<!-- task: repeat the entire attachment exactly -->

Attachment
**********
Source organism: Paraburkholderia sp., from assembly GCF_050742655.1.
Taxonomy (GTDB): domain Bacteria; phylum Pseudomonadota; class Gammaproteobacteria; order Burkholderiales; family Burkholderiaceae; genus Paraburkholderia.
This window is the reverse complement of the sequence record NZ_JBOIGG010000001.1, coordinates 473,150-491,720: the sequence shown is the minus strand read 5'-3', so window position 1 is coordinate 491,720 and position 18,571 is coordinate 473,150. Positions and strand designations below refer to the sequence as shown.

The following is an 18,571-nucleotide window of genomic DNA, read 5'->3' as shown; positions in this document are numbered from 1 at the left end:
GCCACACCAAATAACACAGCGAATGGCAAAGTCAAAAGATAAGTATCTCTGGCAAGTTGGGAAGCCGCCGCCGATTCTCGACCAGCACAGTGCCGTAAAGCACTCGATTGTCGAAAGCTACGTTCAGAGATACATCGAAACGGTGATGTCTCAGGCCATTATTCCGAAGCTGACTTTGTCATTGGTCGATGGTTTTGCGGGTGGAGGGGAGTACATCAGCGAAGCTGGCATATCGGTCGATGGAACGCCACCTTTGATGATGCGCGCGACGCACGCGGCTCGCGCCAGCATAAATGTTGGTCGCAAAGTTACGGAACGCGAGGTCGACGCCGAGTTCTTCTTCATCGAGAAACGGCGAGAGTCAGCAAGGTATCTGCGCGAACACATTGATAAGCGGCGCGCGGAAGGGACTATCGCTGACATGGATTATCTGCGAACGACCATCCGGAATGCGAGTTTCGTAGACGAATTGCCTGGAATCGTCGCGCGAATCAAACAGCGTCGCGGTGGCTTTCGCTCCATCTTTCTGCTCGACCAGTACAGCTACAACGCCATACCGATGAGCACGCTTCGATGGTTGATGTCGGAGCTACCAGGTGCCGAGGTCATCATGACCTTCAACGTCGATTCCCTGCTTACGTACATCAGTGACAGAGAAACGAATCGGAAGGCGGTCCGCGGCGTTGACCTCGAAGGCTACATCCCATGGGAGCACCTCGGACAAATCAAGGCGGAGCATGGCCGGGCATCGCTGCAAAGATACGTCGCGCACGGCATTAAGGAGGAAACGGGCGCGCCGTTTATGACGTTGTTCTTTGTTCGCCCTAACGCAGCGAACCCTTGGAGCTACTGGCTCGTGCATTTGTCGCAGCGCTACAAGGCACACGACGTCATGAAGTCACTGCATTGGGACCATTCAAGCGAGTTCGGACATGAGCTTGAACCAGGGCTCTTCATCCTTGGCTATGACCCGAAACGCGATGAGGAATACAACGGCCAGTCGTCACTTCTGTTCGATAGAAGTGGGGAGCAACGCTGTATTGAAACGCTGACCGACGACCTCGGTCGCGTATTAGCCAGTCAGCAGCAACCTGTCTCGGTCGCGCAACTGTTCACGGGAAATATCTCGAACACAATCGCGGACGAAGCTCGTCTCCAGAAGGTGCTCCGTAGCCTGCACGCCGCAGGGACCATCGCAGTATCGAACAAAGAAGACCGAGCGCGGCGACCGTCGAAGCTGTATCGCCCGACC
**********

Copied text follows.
Source organism: Paraburkholderia sp., from assembly GCF_050742655.1.
Taxonomy (GTDB): domain Bacteria; phylum Pseudomonadota; class Gammaproteobacteria; order Burkholderiales; family Burkholderiaceae; genus Paraburkholderia.
This window is the reverse complement of the sequence record NZ_JBOIGG010000001.1, coordinates 473,150-491,720: the sequence shown is the minus strand read 5'-3', so window position 1 is coordinate 491,720 and position 18,571 is coordinate 473,150. Positions and strand designations below refer to the sequence as shown.

The following is an 18,571-nucleotide window of genomic DNA, read 5'->3' as shown; positions in this document are numbered from 1 at the left end:
GCCACACCAAATAACACAGCGAATGGCAAAGTCAAAAGATAAGTATCTCTGGCAAGTTGGGAAGCCGCCGCCGATTCTCGACCAGCACAGTGCCGTAAAGCACTCGATTGTCGAAAGCTACGTTCAGAGATACATCGAAACGGTGATGTCTCAGGCCATTATTCCGAAGCTGACTTTGTCATTGGTCGATGGTTTTGCGGGTGGAGGGGAGTACATCAGCGAAGCTGGCATATCGGTCGATGGAACGCCACCTTTGATGATGCGCGCGACGCACGCGGCTCGCGCCAGCATAAATGTTGGTCGCAAAGTTACGGAACGCGAGGTCGACGCCGAGTTCTTCTTCATCGAGAAACGGCGAGAGTCAGCAAGGTATCTGCGCGAACACATTGATAAGCGGCGCGCGGAAGGGACTATCGCTGACATGGATTATCTGCGAACGACCATCCGGAATGCGAGTTTCGTAGACGAATTGCCTGGAATCGTCGCGCGAATCAAACAGCGTCGCGGTGGCTTTCGCTCCATCTTTCTGCTCGACCAGTACAGCTACAACGCCATACCGATGAGCACGCTTCGATGGTTGATGTCGGAGCTACCAGGTGCCGAGGTCATCATGACCTTCAACGTCGATTCCCTGCTTACGTACATCAGTGACAGAGAAACGAATCGGAAGGCGGTCCGCGGCGTTGACCTCGAAGGCTACATCCCATGGGAGCACCTCGGACAAATCAAGGCGGAGCATGGCCGGGCATCGCTGCAAAGATACGTCGCGCACGGCATTAAGGAGGAAACGGGCGCGCCGTTTATGACGTTGTTCTTTGTTCGCCCTAACGCAGCGAACCCTTGGAGCTACTGGCTCGTGCATTTGTCGCAGCGCTACAAGGCACACGACGTCATGAAGTCACTGCATTGGGACCATTCAAGCGAGTTCGGACATGAGCTTGAACCAGGGCTCTTCATCCTTGGCTATGACCCGAAACGCGATGAGGAATACAACGGCCAGTCGTCACTTCTGTTCGATAGAAGTGGGGAGCAACGCTGTATTGAAACGCTGACCGACGACCTCGGTCGCGTATTAGCCAGTCAGCAGCAACCTGTCTCGGTCGCGCAACTGTTCACGGGAAATATCTCGAACACAATCGCGGACGAAGCTCGTCTCCAGAAGGTGCTCCGTAGCCTGCACGCCGCAGGGACCATCGCAGTATCGAACAAAGAAGACCGAGCGCGGCGACCGTCGAAGCTGTATCGCCCGACC